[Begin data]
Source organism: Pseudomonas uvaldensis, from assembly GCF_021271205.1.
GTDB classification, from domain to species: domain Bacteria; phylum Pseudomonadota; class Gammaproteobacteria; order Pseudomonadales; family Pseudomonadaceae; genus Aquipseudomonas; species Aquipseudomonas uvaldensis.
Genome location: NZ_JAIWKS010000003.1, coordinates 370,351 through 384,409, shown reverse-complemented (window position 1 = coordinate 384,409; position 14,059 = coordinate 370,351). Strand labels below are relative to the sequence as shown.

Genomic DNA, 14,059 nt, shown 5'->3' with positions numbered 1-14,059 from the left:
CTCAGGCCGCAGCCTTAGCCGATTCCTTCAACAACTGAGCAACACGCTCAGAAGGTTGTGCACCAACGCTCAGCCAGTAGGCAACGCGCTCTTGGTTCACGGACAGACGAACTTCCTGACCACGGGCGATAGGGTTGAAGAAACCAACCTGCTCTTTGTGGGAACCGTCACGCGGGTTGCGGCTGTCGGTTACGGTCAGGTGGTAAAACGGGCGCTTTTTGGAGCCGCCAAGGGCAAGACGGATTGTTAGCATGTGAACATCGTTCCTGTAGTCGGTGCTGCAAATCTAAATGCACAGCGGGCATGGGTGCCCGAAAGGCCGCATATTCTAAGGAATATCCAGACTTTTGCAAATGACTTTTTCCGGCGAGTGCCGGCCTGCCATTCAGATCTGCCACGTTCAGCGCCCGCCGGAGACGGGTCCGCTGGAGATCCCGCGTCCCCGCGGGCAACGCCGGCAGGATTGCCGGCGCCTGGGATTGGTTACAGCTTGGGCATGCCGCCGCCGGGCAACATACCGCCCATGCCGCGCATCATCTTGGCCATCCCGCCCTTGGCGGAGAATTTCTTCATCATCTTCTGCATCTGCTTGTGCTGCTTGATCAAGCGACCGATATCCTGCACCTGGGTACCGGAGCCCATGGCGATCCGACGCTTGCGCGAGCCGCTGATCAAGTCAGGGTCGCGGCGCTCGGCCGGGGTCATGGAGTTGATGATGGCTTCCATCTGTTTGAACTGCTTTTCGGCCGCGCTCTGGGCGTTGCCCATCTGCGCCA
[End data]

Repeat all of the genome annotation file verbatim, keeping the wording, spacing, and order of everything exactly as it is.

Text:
Source organism: Pseudomonas uvaldensis, from assembly GCF_021271205.1.
GTDB classification, from domain to species: domain Bacteria; phylum Pseudomonadota; class Gammaproteobacteria; order Pseudomonadales; family Pseudomonadaceae; genus Aquipseudomonas; species Aquipseudomonas uvaldensis.
Genome location: NZ_JAIWKS010000003.1, coordinates 370,351 through 384,409, shown reverse-complemented (window position 1 = coordinate 384,409; position 14,059 = coordinate 370,351). Strand labels below are relative to the sequence as shown.

Genomic DNA, 14,059 nt, shown 5'->3' with positions numbered 1-14,059 from the left:
CTCAGGCCGCAGCCTTAGCCGATTCCTTCAACAACTGAGCAACACGCTCAGAAGGTTGTGCACCAACGCTCAGCCAGTAGGCAACGCGCTCTTGGTTCACGGACAGACGAACTTCCTGACCACGGGCGATAGGGTTGAAGAAACCAACCTGCTCTTTGTGGGAACCGTCACGCGGGTTGCGGCTGTCGGTTACGGTCAGGTGGTAAAACGGGCGCTTTTTGGAGCCGCCAAGGGCAAGACGGATTGTTAGCATGTGAACATCGTTCCTGTAGTCGGTGCTGCAAATCTAAATGCACAGCGGGCATGGGTGCCCGAAAGGCCGCATATTCTAAGGAATATCCAGACTTTTGCAAATGACTTTTTCCGGCGAGTGCCGGCCTGCCATTCAGATCTGCCACGTTCAGCGCCCGCCGGAGACGGGTCCGCTGGAGATCCCGCGTCCCCGCGGGCAACGCCGGCAGGATTGCCGGCGCCTGGGATTGGTTACAGCTTGGGCATGCCGCCGCCGGGCAACATACCGCCCATGCCGCGCATCATCTTGGCCATCCCGCCCTTGGCGGAGAATTTCTTCATCATCTTCTGCATCTGCTTGTGCTGCTTGATCAAGCGACCGATATCCTGCACCTGGGTACCGGAGCCCATGGCGATCCGACGCTTGCGCGAGCCGCTGATCAAGTCAGGGTCGCGGCGCTCGGCCGGGGTCATGGAGTTGATGATGGCTTCCATCTGTTTGAACTGCTTTTCGGCCGCGCTCTGGGCGTTGCCCATCTGCGCCA